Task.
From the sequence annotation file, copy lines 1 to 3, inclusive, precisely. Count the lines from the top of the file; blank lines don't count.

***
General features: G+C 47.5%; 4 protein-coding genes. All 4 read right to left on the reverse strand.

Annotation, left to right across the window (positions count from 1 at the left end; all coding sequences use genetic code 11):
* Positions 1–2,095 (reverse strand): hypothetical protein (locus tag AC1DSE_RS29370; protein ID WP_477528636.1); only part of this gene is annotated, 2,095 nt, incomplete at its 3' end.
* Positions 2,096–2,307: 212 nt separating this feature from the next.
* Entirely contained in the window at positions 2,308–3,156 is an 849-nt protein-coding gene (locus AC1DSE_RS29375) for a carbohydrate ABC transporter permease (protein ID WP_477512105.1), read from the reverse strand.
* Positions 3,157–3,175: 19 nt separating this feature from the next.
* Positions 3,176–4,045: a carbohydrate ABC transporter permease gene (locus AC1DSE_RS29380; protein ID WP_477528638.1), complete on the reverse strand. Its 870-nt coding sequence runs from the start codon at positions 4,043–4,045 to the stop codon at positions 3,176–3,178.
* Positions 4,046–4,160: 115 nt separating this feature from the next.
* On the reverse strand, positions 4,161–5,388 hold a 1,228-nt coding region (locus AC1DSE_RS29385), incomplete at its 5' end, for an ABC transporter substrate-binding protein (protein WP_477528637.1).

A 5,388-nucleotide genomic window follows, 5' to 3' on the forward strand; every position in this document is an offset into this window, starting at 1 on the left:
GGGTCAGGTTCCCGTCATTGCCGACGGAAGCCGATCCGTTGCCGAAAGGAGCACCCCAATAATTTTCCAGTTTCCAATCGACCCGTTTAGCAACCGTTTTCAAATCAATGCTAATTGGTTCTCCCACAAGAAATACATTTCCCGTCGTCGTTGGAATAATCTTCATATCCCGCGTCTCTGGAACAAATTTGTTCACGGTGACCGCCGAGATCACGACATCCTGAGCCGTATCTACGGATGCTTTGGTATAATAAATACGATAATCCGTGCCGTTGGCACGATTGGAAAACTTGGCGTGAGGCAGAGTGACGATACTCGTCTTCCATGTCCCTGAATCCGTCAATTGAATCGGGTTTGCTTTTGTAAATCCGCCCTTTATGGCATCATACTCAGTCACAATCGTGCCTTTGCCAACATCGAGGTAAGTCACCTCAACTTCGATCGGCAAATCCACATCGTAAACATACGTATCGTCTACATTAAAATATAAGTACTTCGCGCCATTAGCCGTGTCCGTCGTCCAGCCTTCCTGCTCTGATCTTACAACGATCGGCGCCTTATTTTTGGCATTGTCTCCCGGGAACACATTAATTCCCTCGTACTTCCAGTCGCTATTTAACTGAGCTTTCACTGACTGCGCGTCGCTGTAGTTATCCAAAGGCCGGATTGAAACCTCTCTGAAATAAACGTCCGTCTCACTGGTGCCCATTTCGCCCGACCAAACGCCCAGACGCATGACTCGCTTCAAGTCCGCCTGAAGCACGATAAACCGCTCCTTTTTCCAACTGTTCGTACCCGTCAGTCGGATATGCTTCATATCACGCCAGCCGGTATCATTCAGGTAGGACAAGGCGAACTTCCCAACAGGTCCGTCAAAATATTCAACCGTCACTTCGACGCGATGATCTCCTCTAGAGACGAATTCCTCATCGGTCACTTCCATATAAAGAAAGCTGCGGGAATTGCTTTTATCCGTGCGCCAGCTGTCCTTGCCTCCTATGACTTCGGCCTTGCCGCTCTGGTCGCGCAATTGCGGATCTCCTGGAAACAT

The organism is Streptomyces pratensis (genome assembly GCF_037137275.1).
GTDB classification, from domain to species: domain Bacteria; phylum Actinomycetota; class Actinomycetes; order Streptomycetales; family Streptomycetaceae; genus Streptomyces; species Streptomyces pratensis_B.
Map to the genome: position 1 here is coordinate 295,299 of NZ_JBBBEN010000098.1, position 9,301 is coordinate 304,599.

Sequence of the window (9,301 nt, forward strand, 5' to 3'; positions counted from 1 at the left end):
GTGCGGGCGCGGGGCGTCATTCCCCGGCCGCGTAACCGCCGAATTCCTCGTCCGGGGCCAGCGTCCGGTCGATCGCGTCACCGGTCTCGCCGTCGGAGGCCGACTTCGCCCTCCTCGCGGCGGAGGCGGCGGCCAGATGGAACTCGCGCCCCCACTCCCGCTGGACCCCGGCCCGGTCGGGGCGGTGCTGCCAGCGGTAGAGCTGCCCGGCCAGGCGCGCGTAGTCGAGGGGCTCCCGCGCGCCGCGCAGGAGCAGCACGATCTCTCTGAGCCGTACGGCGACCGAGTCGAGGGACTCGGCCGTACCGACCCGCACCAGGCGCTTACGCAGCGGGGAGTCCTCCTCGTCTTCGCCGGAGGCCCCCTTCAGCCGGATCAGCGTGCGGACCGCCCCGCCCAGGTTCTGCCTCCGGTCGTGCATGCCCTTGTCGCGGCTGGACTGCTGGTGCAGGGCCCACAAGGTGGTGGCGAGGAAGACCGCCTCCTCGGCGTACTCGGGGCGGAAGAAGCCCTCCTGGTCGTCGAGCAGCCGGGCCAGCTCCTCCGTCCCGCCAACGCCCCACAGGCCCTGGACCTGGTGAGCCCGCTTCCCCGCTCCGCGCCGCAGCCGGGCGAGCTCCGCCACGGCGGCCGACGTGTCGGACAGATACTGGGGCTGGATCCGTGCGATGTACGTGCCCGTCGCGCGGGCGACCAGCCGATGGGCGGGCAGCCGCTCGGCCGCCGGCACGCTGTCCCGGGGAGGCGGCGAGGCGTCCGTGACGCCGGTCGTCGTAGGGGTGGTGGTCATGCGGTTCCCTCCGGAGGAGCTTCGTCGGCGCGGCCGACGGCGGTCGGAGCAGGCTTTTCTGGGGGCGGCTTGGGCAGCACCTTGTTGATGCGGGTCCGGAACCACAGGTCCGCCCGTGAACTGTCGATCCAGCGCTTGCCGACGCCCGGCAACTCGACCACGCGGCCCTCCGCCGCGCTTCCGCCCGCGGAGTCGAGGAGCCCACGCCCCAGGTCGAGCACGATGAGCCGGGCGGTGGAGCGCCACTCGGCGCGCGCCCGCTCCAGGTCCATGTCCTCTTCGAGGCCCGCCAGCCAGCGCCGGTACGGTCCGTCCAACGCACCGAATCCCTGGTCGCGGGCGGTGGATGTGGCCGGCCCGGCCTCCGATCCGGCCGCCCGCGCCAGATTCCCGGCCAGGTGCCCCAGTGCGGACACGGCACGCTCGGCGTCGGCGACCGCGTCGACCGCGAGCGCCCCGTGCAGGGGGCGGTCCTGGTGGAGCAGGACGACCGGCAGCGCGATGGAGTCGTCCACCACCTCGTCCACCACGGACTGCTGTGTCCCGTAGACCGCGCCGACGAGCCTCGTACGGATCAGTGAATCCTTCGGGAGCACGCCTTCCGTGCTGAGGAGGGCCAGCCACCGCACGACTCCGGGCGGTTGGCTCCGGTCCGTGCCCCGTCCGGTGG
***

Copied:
General features: G+C 47.5%; 4 protein-coding genes. All 4 read right to left on the reverse strand.

Annotation, left to right across the window (positions count from 1 at the left end; all coding sequences use genetic code 11):
* Positions 1–2,095 (reverse strand): hypothetical protein (locus tag AC1DSE_RS29370; protein ID WP_477528636.1); only part of this gene is annotated, 2,095 nt, incomplete at its 3' end.